Something else I learned from all my research…that whole “my sheep know my voice” statement is true with sheep.  AND, do you know WHY that is?  It is because the shepherd uses food as a motivator/reward so that the sheep associate the shepherd with the positive element of food.  To get the flock moving, a shepherd will often shake a can of grain to motivate the motion.  However, the shepherd must eventually feed the flock, or those smart sheep stop following.  Over time, it is possible to create a bond that does not require food.  Such a bond takes a LOT of patience.   Now, think of all the times where Jesus used food to connect with his disciples and others.  Think of the feeding of the thousands and then remember they followed Jesus around the lake because they wanted more food.   The wedding at Cana; Jesus saves the day by creating the best wine ever!   Jesus was called a glutton and a drunkard.  There had to be a reason why.   Jesus was criticized for eating with and dipping his fingers in the same water bowl as tax collectors and prostitutes.  Apparently, Jesus didn’t care what others thought because he continued to eat with said people.  Do we know what conversations Jesus had with these folks?  Not a clue.  What was said is not important.  What is important was that the shepherd saw some of his flock isolated from the fold, saw their pain, anxiety and discomfort and through food and his presence embraced them in love and included them in his flock.    Sheep are social creatures.  WE are social creatures.  Enter in this co-vid 19 virus and suddenly we better understand how much like sheep we really are!  Yes, we can watch videos of worship services online, read our own worship services and my sermons on the church website, turn on the radio and sing with a Christian program AND we all know that deep down, we are all hurting and feeling isolated and maybe feeling a bit panicky because we are social creatures, we are Christians who are used to worshiping together, sharing a pew, communing together, giving each other hugs, experiencing the presence of Christ is a very real way together and this self-isolation away from our flock is wearing us down in body, mind and soul!  Indeed, Jesus, we are sheep.  We are YOUR sheep.  We need light and we need a gate and a place to feel safe.  We need to hear your voice, Jesus.  That calm, quiet, soothing voice that reminds us that even though we are by ourselves, we are not alone.   Jesus, the gate and the shepherd, does speak to us – through each other.  We are being creative, our little flock, and we are realizing that going for a walk and waving at another sheep as they stand in their window, brings a smile and a lightness of heart.  We are calling one another to make sure the individual sheep in the flock are healthy, know they are loved and thought of; we are facetiming and sharing jokes online so that we all can laugh and know that there is still a reason to smile, that God is good, and together we will, as a flock, get through this pandemic.    Jesus is the shepherd who feeds us and leads us through the gate into a place of unconditional love.  Unconditional love gives strength to the body, mind and soul.  Unconditional love reminds us that nothing can separate us from the love of God.  Unconditional love holds on to hope and dares to dream.  Unconditional love prays without ceasing, sings without music, dances without a drummer and invites others into the fold.   Yes, we are sheep.  We are Jesus’ sheep.  We are loved, cared for, led to green pastures, clear water and community.  With the calm, gentle voice of Christ, we will continue to pray for each other, wave at others, phone each other, share jokes, leave baked goods on the doorstep and focus on what we have.  We are social creatures.  We are a flock.  We stick together and place our trust in the shepherd.  Amen.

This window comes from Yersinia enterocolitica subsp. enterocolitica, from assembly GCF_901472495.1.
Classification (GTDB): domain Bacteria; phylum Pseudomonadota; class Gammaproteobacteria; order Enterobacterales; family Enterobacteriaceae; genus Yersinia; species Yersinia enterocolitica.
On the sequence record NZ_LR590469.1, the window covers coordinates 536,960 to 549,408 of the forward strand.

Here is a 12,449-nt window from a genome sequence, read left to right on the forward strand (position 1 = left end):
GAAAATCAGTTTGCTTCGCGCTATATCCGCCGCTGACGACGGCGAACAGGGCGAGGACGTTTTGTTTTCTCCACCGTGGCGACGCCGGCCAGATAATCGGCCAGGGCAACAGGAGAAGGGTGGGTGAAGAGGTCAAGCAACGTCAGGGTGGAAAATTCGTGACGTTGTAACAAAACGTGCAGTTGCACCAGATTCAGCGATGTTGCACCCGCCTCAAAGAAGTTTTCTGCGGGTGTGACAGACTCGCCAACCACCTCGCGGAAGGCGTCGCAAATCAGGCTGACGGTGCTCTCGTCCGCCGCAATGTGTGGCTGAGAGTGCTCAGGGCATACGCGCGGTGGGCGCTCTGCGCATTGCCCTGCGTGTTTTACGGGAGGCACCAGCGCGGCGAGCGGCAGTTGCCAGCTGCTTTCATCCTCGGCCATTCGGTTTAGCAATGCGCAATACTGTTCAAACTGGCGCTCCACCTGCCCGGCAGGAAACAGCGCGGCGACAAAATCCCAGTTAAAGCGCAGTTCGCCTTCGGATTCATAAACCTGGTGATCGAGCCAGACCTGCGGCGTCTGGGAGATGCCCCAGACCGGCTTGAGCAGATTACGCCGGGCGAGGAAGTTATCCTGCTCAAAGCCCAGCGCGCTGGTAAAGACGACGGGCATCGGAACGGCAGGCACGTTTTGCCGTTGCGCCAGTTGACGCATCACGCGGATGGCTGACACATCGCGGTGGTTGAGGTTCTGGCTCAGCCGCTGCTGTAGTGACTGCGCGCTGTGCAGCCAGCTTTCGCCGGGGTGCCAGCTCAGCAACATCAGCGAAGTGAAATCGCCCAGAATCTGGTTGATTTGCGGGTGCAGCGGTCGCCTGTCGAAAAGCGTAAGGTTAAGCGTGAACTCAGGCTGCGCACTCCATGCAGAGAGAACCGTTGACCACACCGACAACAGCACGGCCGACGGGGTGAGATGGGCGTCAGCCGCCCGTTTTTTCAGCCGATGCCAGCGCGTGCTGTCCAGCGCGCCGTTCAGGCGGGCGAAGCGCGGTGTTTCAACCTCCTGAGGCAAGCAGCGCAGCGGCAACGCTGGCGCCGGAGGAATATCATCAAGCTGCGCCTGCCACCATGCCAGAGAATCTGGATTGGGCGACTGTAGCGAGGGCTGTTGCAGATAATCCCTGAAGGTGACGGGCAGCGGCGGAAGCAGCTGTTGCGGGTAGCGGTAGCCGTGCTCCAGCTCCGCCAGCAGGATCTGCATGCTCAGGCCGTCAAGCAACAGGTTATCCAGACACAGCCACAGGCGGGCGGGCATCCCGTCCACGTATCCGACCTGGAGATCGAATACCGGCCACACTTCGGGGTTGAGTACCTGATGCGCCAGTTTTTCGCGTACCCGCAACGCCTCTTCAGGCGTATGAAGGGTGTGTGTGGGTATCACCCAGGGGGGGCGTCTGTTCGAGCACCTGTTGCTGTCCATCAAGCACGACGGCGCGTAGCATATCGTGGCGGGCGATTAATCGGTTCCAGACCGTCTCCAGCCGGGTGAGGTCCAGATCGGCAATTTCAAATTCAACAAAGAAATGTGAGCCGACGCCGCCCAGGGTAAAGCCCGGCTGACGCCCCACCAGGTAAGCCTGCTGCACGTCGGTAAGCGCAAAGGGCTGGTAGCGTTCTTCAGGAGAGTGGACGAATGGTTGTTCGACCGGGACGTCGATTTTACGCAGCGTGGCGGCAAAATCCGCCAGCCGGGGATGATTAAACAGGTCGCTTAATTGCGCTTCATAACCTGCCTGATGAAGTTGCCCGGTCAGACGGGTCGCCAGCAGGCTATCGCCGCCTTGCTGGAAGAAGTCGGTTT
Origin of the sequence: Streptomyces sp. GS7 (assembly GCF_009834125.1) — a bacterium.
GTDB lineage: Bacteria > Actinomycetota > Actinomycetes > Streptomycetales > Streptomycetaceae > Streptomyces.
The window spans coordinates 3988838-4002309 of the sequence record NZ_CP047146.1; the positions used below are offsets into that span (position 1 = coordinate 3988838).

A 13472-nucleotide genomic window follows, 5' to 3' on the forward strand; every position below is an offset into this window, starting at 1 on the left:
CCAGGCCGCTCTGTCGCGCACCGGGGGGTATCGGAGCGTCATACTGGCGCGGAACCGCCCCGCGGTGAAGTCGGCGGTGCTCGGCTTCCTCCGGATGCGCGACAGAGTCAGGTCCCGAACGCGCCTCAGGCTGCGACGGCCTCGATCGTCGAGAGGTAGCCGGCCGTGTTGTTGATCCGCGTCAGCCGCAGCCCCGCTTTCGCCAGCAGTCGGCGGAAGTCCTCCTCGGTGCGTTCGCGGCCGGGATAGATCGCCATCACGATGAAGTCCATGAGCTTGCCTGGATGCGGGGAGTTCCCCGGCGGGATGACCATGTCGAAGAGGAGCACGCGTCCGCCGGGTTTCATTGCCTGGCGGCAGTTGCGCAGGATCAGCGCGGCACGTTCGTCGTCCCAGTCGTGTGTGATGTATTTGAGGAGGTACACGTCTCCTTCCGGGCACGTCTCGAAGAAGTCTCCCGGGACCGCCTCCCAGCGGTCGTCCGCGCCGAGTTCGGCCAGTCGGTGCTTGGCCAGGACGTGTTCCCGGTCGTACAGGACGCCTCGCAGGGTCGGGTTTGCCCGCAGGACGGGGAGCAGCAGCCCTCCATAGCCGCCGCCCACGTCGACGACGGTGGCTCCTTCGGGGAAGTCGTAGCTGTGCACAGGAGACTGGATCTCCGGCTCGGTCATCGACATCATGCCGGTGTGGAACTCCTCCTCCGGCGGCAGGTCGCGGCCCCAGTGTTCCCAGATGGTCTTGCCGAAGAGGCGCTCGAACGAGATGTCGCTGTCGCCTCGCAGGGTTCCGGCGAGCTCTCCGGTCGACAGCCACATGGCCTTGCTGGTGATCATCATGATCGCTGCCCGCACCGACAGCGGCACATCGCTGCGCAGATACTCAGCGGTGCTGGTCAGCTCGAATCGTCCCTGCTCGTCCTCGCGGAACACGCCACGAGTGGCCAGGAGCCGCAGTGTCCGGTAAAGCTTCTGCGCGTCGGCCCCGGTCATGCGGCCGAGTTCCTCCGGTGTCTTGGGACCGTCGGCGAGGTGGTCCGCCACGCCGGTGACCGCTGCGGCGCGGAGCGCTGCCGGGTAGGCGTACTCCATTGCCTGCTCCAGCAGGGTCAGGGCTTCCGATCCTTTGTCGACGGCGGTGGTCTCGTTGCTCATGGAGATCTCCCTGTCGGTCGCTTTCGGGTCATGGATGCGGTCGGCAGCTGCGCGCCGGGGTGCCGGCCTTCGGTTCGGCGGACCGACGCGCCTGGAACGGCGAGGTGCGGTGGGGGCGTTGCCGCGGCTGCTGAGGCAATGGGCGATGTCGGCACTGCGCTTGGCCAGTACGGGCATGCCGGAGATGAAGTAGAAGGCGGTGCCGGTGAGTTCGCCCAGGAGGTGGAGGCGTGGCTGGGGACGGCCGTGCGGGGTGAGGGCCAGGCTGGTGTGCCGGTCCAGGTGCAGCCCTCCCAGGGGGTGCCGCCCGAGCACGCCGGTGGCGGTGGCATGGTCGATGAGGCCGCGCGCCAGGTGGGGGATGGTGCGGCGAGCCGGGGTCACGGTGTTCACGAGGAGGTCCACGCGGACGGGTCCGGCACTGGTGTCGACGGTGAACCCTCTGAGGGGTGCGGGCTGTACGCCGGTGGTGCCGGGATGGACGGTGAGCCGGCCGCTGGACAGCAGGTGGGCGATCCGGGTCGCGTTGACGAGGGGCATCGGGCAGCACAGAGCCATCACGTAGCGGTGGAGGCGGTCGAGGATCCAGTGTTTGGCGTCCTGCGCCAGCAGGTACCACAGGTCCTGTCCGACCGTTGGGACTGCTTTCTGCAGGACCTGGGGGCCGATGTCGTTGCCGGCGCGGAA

Uplifted by the promised hope of healing and resurrection, we join the people of God in all times and places in praying for the church, the world, and all who are in need.   Shepherding God, we thank you for the educational ministries of your church. Enrich the work of teachers, professors, mentors, advisors, and faculty at colleges, seminaries, and learning sites Lord, in your mercy, hear our prayer. Creating God, we praise you for those who maintain and operate farm equipment, for those who plant and harvest crops, for local farmers’ markets, and for those involved in agriculture of any kind. Strengthen their hands as they feed the world. Lord, in your mercy, hear our prayer. Guiding God, no one should be in want. Bid the nations to return to your paths of righteousness and inspire our leaders to walk in your ways, so that all may have the opportunity to live abundantly and sustainably. Lord, in your mercy, hear our prayer. Comforting God, you carry us tenderly. We pray for those who walk through dark valleys overshadowed by anxiety and overwhelmed with suffering.  We pray for all those affected by the shootings in Nova Scotia and for victims of violence everywhere.  Help us heal from long ago emotional pain so that we do not take out our pain on others.  We pray for all the front-line and essential workers of this pandemic and for their families.  Give them strength, courage and a renewed sense of purpose in a medical situation that seems unending.  We bring before you our family members, friends and community members who are in need of your peace and healing hand at this time:  Mike Froese; Brooke Alexiuk; Abbie; Tracy Skoglund; Carolyn & Douglas; Don; Amber; Nicole; Gordon Dreger; Scott Brown; Diane Dreger; the family of Lottie Siemens; Elizabeth & David.  Lord, in your mercy, hear our prayer. Nurturing God, you desire justice for the hungry. Bless advocacy work, food pantries, and feeding ministries in our congregations. May none of our neighbours lack for basic needs. Lord, in your mercy, hear our prayer. Everlasting God, your beloved have heard your voice; you have called them by name and guided them to your side in death. We thank you for their lives of faithful witness. Lord, in your mercy, hear our prayer. With bold confidence in your love, almighty God, we place all for whom we pray into your eternal care; through Christ our Lord. Amen.